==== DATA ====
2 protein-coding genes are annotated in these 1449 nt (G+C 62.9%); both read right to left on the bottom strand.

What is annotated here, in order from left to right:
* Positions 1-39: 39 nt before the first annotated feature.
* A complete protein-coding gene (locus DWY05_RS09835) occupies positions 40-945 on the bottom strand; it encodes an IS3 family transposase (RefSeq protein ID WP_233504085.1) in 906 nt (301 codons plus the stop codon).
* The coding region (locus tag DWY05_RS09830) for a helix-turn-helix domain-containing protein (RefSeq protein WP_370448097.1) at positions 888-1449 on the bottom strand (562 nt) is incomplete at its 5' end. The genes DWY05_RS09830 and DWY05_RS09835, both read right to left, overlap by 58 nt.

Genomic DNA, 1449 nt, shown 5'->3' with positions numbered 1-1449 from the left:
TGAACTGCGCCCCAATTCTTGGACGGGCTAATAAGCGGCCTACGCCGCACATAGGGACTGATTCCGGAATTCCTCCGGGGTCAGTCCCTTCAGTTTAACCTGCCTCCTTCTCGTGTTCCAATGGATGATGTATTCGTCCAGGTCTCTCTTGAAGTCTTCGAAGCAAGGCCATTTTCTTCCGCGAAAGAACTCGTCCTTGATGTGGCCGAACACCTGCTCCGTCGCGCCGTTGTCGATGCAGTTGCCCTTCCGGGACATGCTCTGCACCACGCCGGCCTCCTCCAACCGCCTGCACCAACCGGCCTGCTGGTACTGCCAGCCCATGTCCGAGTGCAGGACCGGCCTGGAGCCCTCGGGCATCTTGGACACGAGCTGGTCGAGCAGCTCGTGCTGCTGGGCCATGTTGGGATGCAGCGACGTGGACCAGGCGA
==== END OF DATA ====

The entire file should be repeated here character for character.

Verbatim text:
2 protein-coding genes are annotated in these 1449 nt (G+C 62.9%); both read right to left on the bottom strand.

What is annotated here, in order from left to right:
* Positions 1-39: 39 nt before the first annotated feature.
* A complete protein-coding gene (locus DWY05_RS09835) occupies positions 40-945 on the bottom strand; it encodes an IS3 family transposase (RefSeq protein ID WP_233504085.1) in 906 nt (301 codons plus the stop codon).
* The coding region (locus tag DWY05_RS09830) for a helix-turn-helix domain-containing protein (RefSeq protein WP_370448097.1) at positions 888-1449 on the bottom strand (562 nt) is incomplete at its 5' end. The genes DWY05_RS09830 and DWY05_RS09835, both read right to left, overlap by 58 nt.

Genomic DNA, 1449 nt, shown 5'->3' with positions numbered 1-1449 from the left:
TGAACTGCGCCCCAATTCTTGGACGGGCTAATAAGCGGCCTACGCCGCACATAGGGACTGATTCCGGAATTCCTCCGGGGTCAGTCCCTTCAGTTTAACCTGCCTCCTTCTCGTGTTCCAATGGATGATGTATTCGTCCAGGTCTCTCTTGAAGTCTTCGAAGCAAGGCCATTTTCTTCCGCGAAAGAACTCGTCCTTGATGTGGCCGAACACCTGCTCCGTCGCGCCGTTGTCGATGCAGTTGCCCTTCCGGGACATGCTCTGCACCACGCCGGCCTCCTCCAACCGCCTGCACCAACCGGCCTGCTGGTACTGCCAGCCCATGTCCGAGTGCAGGACCGGCCTGGAGCCCTCGGGCATCTTGGACACGAGCTGGTCGAGCAGCTCGTGCTGCTGGGCCATGTTGGGATGCAGCGACGTGGACCAGGCGA